America’s “Airpower Reservoir” celebrates 75 years

A picture of Brig. Gen. von Hoffman and Colonel Barnard holding up a plaque to commemorate the AMARG's 75th Anniversary.

U.S. Air Force Brig. Gen. C. McCauley von Hoffman, Ogden Air Logistics Complex commander at Hill Air Force Base, Utah and U.S. Air Force Col. Jennifer Barnard, 309th Aerospace Maintenance and Regeneration Group commander, hold a plaque commemorating the AMARG's 75 years of service. Through every key military scene on the stage of American history following World War II up to present day, American airpower has played a leading role. During its 75 years, the 309th AMARG directly enabled the nation to respond. (U.S. Air Force photo by Staff Sgt. Giovanni Sims)

A picture of the military aircraft storage and disposition center sign

Pictured above is a sign for the Military Aircraft Storage and Disposition Center at Davis-Monthan Air Force Base, Arizona. The 309th Aerospace Maintenance and Regeneration Group was formerly known as the MASDC on Feb. 1, 1965. (Courtesy Photo)

A black and white photo of two Airmen shaking hands.

Col. N. R. Laughinghouse (left) and Lt Col Robert F. Schirmer (right), commanders of the 4105th Army Air Force Base Unit, Aircraft Storage, pose for a photo in 1947 at Davis-Monthan Air Force Base, Arizona. Through every key military scene on the stage of American history, the 309th Aerospace Maintenance and Regeneration Group directly enabled the nation's ability to rapidly respond. (Courtesy photo)

An overhead photo black and white of the AMARG

Pictured above is a photo of the 309th Aerospace Maintenance and Regeneration Group at Davis-Monthan Air Force Base, Arizona. For 75 years, the 309th AMARG has been a key-force multiplier to the Department of Defense, often enabling the nation to fight terrorism, conduct humanitarian relief, fight fires, conduct drug interdiction and defend the nation. (Courtesy Photo)

A photo of a service member working on a gas turbine.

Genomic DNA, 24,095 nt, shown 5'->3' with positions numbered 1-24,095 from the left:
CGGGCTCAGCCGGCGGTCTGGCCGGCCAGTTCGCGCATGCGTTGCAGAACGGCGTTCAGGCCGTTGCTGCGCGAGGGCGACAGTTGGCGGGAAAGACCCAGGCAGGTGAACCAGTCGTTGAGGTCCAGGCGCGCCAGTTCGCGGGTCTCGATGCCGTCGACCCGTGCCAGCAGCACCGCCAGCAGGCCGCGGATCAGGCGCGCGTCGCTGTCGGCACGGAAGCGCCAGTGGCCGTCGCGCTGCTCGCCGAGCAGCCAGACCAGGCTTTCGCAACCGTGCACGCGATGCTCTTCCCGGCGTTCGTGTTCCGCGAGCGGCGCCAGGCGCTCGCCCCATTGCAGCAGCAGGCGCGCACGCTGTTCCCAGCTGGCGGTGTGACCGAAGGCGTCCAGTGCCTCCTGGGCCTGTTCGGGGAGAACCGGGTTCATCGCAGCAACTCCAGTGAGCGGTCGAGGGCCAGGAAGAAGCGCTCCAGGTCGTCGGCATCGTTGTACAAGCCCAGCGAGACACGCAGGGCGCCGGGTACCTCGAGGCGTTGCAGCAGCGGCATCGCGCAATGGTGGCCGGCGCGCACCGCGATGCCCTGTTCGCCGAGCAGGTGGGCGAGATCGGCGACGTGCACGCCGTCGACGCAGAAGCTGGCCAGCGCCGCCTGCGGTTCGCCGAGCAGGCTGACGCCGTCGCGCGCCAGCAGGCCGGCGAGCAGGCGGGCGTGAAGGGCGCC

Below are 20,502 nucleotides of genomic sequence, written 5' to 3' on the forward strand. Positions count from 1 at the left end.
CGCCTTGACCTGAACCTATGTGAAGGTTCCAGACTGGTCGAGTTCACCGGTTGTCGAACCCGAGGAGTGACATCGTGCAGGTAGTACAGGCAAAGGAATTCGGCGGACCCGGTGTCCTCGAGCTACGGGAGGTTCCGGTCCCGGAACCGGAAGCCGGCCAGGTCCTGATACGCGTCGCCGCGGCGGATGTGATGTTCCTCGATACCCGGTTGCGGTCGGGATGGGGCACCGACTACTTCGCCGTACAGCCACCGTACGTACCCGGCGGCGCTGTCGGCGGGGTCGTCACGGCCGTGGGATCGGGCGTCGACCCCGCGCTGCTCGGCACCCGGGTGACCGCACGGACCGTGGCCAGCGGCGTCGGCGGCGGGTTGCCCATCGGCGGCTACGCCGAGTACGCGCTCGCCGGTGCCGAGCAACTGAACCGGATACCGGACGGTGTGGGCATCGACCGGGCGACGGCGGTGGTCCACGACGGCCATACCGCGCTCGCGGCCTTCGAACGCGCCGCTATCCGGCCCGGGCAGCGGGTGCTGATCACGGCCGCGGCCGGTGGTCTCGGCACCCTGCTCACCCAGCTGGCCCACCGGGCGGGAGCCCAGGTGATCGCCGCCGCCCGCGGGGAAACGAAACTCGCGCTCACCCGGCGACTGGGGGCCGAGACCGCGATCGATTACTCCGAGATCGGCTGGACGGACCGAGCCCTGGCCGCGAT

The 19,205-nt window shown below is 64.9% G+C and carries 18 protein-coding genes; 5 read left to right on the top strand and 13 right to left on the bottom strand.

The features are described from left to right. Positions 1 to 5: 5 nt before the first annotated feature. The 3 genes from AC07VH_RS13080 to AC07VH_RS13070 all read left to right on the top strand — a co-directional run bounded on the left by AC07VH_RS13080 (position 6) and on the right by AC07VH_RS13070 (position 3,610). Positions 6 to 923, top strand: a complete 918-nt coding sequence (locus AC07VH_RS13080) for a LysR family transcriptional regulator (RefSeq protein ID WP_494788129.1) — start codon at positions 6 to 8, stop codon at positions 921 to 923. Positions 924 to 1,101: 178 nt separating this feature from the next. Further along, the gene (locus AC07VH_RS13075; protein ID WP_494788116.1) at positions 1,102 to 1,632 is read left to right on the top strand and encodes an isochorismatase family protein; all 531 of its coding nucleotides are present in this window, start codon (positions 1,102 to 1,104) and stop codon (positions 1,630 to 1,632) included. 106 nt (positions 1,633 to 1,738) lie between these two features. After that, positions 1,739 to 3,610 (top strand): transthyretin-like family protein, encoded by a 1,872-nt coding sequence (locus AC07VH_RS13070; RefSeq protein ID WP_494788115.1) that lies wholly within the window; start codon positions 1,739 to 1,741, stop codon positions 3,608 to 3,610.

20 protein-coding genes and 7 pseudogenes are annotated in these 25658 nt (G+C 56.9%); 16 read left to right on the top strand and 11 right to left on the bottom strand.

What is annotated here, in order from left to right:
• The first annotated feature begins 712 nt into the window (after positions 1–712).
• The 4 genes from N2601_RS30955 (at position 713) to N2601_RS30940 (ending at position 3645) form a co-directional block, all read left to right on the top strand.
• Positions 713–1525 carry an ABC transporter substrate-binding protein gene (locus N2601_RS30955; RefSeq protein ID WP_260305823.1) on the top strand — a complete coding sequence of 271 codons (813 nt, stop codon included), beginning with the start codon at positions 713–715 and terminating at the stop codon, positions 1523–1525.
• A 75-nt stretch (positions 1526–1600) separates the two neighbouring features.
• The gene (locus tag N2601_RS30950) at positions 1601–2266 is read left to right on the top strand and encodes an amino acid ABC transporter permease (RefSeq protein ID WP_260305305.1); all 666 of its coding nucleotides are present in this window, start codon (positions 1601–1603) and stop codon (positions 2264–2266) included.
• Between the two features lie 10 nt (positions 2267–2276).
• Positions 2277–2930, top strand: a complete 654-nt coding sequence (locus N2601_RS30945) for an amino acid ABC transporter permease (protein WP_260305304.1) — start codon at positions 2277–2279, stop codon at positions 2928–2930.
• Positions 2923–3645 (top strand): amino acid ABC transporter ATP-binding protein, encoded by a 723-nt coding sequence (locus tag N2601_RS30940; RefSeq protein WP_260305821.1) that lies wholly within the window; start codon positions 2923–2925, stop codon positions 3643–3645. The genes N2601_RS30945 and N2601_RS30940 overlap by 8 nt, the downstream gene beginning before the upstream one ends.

A service member works on a gas turbine under the maintenance shelter at the 309th Aerospace Maintenance and Regeneration Group at Davis-Monthan Air Force Base, Arizona. For 75 years, the 309th AMARG has continued achieving its primary mission elements: aircraft storage and preservation, reclaiming and returning vital parts, regenerating valuable aircraft to flying service, providing limited depot maintenance and modification; and with the value of parts depleted, aircraft disposal. (Courtesy Photo)

A photo of aircraft parked.

Pictured above are U.S. Air Force aircraft sitting at the flush farm at the 309th Aerospace Maintenance and Regeneration Group at Davis-Monthan Air Force Base, Arizona. The 309th AMARG has been a key-force multiplier for the Department of Defense for 75 years. (Courtesy Photo)

DAVIS-MONTHAN AIR FORCE BASE, Ariz. --

The 309th Aerospace Maintenance and Regeneration Group celebrated 75 years of support for the warfighter on April 1, 2021.

Through every key military scene on the stage of American history following World War II up to present day, American airpower has played a leading role. During its 75 years, the 309th AMARG directly enabled the nation’s ability to rapidly respond.

Although the name has changed over the years, the organization has continued achieving its primary mission elements: aircraft storage and preservation, reclaiming and returning vital parts, regenerating valuable aircraft to flying service, providing limited depot maintenance and modification; and with the value of parts depleted, aircraft disposal. 

“Many people do not realize that the AMARG is a key force multiplier for the Department of Defense,” said U.S. Air Force Col. Jennifer Barnard, 309th AMARG commander. “Often simultaneously, the AMARG is enabling the nation to fight terrorism, conduct humanitarian relief, fight forest fires, conduct drug interdiction and defend the nation.”